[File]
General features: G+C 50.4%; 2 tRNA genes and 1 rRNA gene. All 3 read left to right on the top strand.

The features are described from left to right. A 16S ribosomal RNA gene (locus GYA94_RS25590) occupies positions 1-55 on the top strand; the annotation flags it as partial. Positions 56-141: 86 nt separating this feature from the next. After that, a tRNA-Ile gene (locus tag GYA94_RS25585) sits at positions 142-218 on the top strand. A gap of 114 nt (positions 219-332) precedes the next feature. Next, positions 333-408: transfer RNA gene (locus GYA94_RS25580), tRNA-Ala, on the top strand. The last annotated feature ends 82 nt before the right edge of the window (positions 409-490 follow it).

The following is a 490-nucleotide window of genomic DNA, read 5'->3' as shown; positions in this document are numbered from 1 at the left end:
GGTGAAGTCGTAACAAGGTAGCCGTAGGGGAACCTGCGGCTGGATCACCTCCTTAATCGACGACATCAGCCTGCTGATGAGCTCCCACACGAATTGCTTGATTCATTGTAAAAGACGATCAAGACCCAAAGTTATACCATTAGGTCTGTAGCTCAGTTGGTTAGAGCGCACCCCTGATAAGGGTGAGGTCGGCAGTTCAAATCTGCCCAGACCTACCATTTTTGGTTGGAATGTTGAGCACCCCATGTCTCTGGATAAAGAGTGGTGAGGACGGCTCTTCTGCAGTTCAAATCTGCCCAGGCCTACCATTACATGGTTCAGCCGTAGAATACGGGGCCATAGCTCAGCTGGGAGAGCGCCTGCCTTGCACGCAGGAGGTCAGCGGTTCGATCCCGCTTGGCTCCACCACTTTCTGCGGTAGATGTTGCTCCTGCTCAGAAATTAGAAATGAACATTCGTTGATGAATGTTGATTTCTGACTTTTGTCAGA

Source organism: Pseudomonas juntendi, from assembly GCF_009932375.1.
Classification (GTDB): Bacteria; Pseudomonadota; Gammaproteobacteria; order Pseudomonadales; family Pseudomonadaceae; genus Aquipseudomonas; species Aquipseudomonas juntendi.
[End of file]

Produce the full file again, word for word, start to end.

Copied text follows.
General features: G+C 50.4%; 2 tRNA genes and 1 rRNA gene. All 3 read left to right on the top strand.

The features are described from left to right. A 16S ribosomal RNA gene (locus GYA94_RS25590) occupies positions 1-55 on the top strand; the annotation flags it as partial. Positions 56-141: 86 nt separating this feature from the next. After that, a tRNA-Ile gene (locus tag GYA94_RS25585) sits at positions 142-218 on the top strand. A gap of 114 nt (positions 219-332) precedes the next feature. Next, positions 333-408: transfer RNA gene (locus GYA94_RS25580), tRNA-Ala, on the top strand. The last annotated feature ends 82 nt before the right edge of the window (positions 409-490 follow it).

The following is a 490-nucleotide window of genomic DNA, read 5'->3' as shown; positions in this document are numbered from 1 at the left end:
GGTGAAGTCGTAACAAGGTAGCCGTAGGGGAACCTGCGGCTGGATCACCTCCTTAATCGACGACATCAGCCTGCTGATGAGCTCCCACACGAATTGCTTGATTCATTGTAAAAGACGATCAAGACCCAAAGTTATACCATTAGGTCTGTAGCTCAGTTGGTTAGAGCGCACCCCTGATAAGGGTGAGGTCGGCAGTTCAAATCTGCCCAGACCTACCATTTTTGGTTGGAATGTTGAGCACCCCATGTCTCTGGATAAAGAGTGGTGAGGACGGCTCTTCTGCAGTTCAAATCTGCCCAGGCCTACCATTACATGGTTCAGCCGTAGAATACGGGGCCATAGCTCAGCTGGGAGAGCGCCTGCCTTGCACGCAGGAGGTCAGCGGTTCGATCCCGCTTGGCTCCACCACTTTCTGCGGTAGATGTTGCTCCTGCTCAGAAATTAGAAATGAACATTCGTTGATGAATGTTGATTTCTGACTTTTGTCAGA

Source organism: Pseudomonas juntendi, from assembly GCF_009932375.1.
Classification (GTDB): Bacteria; Pseudomonadota; Gammaproteobacteria; order Pseudomonadales; family Pseudomonadaceae; genus Aquipseudomonas; species Aquipseudomonas juntendi.